Esophageal adenocarcinoma is a deadly cancer with increasing incidence in the United States, but mechanisms underlying pathogenesis are still mostly elusive. In addressing this question, we assessed gene fusion landscapes by comprehensive RNA sequencing (RNAseq) of 55 pretreatment esophageal adenocarcinomaand 49 nonmalignant biopsy tissues from patients undergoing endoscopy for Barrett's esophagus. In this cohort, we identified 21 novel candidate esophageal adenocarcinoma-associated fusions occurring in 3.33% to 11.67% of esophageal adenocarcinomas. Two candidate fusions were selected for validation by PCR and Sanger sequencing in an independent set of pretreatment esophageal adenocarcinoma (N = 115) and nonmalignant (N = 183) biopsy tissues. In particular, we observed RPS6KB1-VMP1 gene fusion as a recurrent event occurring in approximately 10% of esophageal adenocarcinoma cases. Notably, esophageal adenocarcinoma cases harboring RPS6KB1-VMP1 fusions exhibited significantly poorer overall survival as compared with fusion-negative cases. Mechanistic investigations established that the RPS6KB1-VMP1 transcript coded for a fusion protein, which significantly enhanced the growth rate of nondysplastic Barrett's esophagus cells. Compared with the wild-type VMP1 protein, which mediates normal cellular autophagy, RPS6KB1-VMP1 fusion exhibited aberrant subcellular localization and was relatively ineffective in triggering autophagy. Overall, our findings identified RPS6KB1-VMP1 as a genetic fusion that promotes esophageal adenocarcinoma by modulating autophagy-related processes, offering new insights into the molecular pathogenesis of esophageal adenocarcinomas.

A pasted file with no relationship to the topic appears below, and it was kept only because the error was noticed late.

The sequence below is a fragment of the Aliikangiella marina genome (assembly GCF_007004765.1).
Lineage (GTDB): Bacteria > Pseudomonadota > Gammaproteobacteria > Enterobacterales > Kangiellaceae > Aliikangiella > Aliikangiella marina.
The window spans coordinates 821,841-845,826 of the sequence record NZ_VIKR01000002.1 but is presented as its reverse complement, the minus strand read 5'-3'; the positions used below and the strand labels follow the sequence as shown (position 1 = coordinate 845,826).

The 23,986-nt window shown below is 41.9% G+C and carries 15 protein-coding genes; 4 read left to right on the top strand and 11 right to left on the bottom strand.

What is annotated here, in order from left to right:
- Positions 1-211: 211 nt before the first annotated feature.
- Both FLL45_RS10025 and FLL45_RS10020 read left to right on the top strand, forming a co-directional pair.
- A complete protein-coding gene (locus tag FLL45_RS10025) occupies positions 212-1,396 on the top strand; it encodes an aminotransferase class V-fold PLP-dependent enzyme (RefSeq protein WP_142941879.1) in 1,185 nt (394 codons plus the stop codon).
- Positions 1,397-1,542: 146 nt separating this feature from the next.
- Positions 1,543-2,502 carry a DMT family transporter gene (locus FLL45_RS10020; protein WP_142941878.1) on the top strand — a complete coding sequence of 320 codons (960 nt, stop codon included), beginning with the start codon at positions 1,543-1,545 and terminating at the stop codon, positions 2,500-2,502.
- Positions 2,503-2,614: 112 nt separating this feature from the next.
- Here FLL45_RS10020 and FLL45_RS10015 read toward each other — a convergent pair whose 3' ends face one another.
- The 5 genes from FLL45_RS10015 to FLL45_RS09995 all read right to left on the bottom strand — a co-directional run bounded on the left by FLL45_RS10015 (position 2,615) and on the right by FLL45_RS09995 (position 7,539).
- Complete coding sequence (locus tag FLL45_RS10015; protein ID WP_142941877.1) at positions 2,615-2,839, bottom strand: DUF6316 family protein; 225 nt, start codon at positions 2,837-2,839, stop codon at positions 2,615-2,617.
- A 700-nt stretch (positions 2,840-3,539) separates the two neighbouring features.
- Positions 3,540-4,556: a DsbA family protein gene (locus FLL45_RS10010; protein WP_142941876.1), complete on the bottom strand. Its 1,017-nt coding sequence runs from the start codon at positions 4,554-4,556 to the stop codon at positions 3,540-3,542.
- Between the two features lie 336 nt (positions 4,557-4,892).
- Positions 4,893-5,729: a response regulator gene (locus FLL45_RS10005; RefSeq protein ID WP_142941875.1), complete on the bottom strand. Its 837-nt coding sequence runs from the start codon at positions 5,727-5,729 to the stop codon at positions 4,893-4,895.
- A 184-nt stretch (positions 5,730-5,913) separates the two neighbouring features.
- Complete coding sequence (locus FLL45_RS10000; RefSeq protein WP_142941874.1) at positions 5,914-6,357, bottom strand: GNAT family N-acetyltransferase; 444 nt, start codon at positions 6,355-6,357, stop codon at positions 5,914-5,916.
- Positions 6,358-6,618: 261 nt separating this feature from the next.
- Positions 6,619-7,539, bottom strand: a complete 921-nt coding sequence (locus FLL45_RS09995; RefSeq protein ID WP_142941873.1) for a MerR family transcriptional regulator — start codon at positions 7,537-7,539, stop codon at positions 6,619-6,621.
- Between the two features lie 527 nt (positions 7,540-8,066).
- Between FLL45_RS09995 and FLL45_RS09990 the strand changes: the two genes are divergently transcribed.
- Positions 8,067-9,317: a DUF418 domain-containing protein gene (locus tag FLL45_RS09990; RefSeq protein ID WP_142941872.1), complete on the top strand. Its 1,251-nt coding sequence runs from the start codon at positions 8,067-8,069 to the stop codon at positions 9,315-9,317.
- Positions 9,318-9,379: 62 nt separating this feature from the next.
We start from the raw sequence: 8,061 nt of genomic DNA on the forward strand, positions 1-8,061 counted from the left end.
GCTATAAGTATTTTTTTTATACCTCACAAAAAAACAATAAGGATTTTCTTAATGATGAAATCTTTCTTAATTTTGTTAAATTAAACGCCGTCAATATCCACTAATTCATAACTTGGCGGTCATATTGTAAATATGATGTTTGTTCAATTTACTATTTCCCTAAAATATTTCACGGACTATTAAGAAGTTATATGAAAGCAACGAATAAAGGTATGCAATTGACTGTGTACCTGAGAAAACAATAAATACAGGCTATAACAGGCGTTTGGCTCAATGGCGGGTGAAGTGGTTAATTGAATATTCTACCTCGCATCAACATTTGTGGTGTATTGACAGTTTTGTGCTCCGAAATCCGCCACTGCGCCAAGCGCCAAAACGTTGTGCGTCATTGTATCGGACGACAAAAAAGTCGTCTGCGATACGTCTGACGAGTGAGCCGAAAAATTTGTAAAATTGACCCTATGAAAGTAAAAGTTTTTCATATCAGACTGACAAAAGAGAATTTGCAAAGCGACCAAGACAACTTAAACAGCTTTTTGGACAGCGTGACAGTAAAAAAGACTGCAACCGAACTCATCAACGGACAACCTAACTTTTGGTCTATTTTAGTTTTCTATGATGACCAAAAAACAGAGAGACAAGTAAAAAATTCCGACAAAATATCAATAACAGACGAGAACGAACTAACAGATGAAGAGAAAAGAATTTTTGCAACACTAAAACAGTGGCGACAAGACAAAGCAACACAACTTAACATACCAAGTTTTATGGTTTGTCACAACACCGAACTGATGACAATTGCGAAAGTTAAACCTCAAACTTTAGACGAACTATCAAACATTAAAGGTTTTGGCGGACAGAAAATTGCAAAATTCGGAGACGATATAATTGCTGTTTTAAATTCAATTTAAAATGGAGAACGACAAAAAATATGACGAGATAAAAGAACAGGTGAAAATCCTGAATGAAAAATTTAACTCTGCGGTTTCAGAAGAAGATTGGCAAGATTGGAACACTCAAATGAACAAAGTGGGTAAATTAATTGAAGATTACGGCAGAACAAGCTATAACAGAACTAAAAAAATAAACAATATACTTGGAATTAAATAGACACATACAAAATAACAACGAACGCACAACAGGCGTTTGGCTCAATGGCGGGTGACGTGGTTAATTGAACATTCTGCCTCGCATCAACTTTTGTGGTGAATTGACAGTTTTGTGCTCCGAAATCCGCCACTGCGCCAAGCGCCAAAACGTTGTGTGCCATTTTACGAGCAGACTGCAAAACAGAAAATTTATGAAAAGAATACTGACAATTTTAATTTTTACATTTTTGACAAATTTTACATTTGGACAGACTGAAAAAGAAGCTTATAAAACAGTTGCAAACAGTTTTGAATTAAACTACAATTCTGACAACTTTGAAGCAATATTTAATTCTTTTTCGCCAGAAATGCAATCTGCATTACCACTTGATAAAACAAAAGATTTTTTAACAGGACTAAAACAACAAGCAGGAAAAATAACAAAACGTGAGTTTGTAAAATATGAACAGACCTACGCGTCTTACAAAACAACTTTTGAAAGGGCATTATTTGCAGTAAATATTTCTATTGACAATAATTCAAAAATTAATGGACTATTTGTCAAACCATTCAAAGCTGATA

ASJC Scopus subject areas
- Cancer Research